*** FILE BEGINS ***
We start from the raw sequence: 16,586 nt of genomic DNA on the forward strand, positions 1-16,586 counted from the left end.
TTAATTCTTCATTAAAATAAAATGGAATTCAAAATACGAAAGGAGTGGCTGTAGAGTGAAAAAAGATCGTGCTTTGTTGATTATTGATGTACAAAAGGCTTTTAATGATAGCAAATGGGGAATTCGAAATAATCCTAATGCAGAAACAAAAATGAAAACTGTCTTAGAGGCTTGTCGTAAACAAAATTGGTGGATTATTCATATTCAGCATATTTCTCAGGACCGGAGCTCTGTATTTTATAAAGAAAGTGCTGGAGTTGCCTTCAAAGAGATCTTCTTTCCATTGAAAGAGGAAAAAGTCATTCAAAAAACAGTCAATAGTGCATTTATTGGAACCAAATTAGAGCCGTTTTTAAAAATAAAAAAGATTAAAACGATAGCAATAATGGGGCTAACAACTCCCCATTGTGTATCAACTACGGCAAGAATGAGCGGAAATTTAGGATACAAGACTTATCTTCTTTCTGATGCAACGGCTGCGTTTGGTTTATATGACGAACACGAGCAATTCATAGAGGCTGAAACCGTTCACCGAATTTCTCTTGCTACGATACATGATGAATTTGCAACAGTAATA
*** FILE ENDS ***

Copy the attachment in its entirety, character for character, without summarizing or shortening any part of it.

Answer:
We start from the raw sequence: 16,586 nt of genomic DNA on the forward strand, positions 1-16,586 counted from the left end.
TTAATTCTTCATTAAAATAAAATGGAATTCAAAATACGAAAGGAGTGGCTGTAGAGTGAAAAAAGATCGTGCTTTGTTGATTATTGATGTACAAAAGGCTTTTAATGATAGCAAATGGGGAATTCGAAATAATCCTAATGCAGAAACAAAAATGAAAACTGTCTTAGAGGCTTGTCGTAAACAAAATTGGTGGATTATTCATATTCAGCATATTTCTCAGGACCGGAGCTCTGTATTTTATAAAGAAAGTGCTGGAGTTGCCTTCAAAGAGATCTTCTTTCCATTGAAAGAGGAAAAAGTCATTCAAAAAACAGTCAATAGTGCATTTATTGGAACCAAATTAGAGCCGTTTTTAAAAATAAAAAAGATTAAAACGATAGCAATAATGGGGCTAACAACTCCCCATTGTGTATCAACTACGGCAAGAATGAGCGGAAATTTAGGATACAAGACTTATCTTCTTTCTGATGCAACGGCTGCGTTTGGTTTATATGACGAACACGAGCAATTCATAGAGGCTGAAACCGTTCACCGAATTTCTCTTGCTACGATACATGATGAATTTGCAACAGTAATA